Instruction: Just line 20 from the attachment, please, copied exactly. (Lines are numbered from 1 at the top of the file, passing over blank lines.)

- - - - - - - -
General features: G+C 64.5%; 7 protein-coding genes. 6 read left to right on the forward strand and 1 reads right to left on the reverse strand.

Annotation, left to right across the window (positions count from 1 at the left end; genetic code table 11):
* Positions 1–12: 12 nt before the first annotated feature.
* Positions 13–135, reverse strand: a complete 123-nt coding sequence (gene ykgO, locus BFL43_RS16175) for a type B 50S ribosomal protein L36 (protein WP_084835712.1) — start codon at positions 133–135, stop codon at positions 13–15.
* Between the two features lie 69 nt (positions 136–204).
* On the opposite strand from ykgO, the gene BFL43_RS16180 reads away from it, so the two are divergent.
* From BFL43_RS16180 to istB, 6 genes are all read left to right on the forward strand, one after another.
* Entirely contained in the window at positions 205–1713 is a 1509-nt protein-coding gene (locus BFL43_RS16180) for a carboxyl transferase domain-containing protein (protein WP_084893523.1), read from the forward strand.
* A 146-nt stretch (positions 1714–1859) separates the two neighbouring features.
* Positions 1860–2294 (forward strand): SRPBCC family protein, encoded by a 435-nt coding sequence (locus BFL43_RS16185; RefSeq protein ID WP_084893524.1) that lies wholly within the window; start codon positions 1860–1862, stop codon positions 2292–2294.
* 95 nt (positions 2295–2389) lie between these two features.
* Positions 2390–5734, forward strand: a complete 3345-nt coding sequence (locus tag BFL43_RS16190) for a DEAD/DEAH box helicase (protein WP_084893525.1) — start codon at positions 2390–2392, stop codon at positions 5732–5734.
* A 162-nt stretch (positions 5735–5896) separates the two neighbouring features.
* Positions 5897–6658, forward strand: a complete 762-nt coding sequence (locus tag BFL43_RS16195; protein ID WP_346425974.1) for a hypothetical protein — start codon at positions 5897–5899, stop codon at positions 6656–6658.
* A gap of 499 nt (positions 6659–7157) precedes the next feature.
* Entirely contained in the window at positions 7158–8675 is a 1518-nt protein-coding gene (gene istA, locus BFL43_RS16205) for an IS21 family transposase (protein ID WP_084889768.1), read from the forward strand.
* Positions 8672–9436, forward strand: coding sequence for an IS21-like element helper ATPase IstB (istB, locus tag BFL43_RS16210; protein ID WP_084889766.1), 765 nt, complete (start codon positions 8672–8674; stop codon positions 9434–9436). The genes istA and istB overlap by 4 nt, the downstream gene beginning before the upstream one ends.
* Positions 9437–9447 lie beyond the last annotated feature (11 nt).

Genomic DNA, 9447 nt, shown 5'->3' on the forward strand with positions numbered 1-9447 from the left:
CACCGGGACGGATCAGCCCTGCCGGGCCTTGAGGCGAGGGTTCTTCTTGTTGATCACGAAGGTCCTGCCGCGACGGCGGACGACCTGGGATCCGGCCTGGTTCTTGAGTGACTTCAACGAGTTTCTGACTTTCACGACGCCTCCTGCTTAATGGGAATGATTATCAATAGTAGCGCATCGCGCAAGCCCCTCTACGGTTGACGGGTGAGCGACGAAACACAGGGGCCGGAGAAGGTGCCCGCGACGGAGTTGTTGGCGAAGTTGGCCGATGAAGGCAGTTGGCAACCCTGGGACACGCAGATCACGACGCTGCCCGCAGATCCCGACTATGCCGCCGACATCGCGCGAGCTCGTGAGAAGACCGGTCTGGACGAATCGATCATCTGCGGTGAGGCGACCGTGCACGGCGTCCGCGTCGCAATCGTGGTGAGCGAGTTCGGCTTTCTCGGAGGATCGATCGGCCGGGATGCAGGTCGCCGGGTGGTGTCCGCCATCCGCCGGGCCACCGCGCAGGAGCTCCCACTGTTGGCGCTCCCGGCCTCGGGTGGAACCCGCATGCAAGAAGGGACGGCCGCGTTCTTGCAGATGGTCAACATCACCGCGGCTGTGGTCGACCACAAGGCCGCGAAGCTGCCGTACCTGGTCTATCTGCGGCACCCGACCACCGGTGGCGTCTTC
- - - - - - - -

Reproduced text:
CACCGGGACGGATCAGCCCTGCCGGGCCTTGAGGCGAGGGTTCTTCTTGTTGATCACGAAGGTCCTGCCGCGACGGCGGACGACCTGGGATCCGGCCTGGTTCTTGAGTGACTTCAACGAGTTTCTGACTTTCACGACGCCTCCTGCTTAATGGGAATGATTATCAATAGTAGCGCATCGCGCAAGCCCCTCTACGGTTGACGGGTGAGCGACGAAACACAGGGGCCGGAGAAGGTGCCCGCGACGGAGTTGTTGGCGAAGTTGGCCGATGAAGGCAGTTGGCAACCCTGGGACACGCAGATCACGACGCTGCCCGCAGATCCCGACTATGCCGCCGACATCGCGCGAGCTCGTGAGAAGACCGGTCTGGACGAATCGATCATCTGCGGTGAGGCGACCGTGCACGGCGTCCGCGTCGCAATCGTGGTGAGCGAGTTCGGCTTTCTCGGAGGATCGATCGGCCGGGATGCAGGTCGCCGGGTGGTGTCCGCCATCCGCCGGGCCACCGCGCAGGAGCTCCCACTGTTGGCGCTCCCGGCCTCGGGTGGAACCCGCATGCAAGAAGGGACGGCCGCGTTCTTGCAGATGGTCAACATCACCGCGGCTGTGGTCGACCACAAGGCCGCGAAGCTGCCGTACCTGGTCTATCTGCGGCACCCGACCACCGGTGGCGTCTTC